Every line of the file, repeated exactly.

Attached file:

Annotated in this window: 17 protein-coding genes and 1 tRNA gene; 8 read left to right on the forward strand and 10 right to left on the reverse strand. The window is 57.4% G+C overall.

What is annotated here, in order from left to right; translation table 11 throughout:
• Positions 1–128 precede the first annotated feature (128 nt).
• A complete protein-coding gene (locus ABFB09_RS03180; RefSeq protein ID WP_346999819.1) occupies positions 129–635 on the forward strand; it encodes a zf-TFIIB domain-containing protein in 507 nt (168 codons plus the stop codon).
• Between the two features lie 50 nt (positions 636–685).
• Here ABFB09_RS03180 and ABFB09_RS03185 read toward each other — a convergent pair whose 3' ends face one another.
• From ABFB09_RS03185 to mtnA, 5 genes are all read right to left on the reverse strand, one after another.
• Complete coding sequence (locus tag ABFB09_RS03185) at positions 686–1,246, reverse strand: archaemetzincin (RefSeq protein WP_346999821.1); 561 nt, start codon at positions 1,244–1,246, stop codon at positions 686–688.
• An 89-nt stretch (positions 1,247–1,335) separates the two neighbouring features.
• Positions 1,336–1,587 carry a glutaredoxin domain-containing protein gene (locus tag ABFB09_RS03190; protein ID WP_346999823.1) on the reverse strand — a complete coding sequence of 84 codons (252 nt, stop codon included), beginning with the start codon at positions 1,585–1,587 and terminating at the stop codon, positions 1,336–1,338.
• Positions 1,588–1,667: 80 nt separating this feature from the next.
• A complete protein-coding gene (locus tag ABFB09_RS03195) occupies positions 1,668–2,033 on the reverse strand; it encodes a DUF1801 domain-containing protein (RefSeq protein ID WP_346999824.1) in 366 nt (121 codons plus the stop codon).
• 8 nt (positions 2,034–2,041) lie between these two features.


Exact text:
Annotated in this window: 17 protein-coding genes and 1 tRNA gene; 8 read left to right on the forward strand and 10 right to left on the reverse strand. The window is 57.4% G+C overall.

What is annotated here, in order from left to right; translation table 11 throughout:
• Positions 1–128 precede the first annotated feature (128 nt).
• A complete protein-coding gene (locus ABFB09_RS03180; RefSeq protein ID WP_346999819.1) occupies positions 129–635 on the forward strand; it encodes a zf-TFIIB domain-containing protein in 507 nt (168 codons plus the stop codon).
• Between the two features lie 50 nt (positions 636–685).
• Here ABFB09_RS03180 and ABFB09_RS03185 read toward each other — a convergent pair whose 3' ends face one another.
• From ABFB09_RS03185 to mtnA, 5 genes are all read right to left on the reverse strand, one after another.
• Complete coding sequence (locus tag ABFB09_RS03185) at positions 686–1,246, reverse strand: archaemetzincin (RefSeq protein WP_346999821.1); 561 nt, start codon at positions 1,244–1,246, stop codon at positions 686–688.
• An 89-nt stretch (positions 1,247–1,335) separates the two neighbouring features.
• Positions 1,336–1,587 carry a glutaredoxin domain-containing protein gene (locus tag ABFB09_RS03190; protein ID WP_346999823.1) on the reverse strand — a complete coding sequence of 84 codons (252 nt, stop codon included), beginning with the start codon at positions 1,585–1,587 and terminating at the stop codon, positions 1,336–1,338.
• Positions 1,588–1,667: 80 nt separating this feature from the next.
• A complete protein-coding gene (locus tag ABFB09_RS03195) occupies positions 1,668–2,033 on the reverse strand; it encodes a DUF1801 domain-containing protein (RefSeq protein ID WP_346999824.1) in 366 nt (121 codons plus the stop codon).
• 8 nt (positions 2,034–2,041) lie between these two features.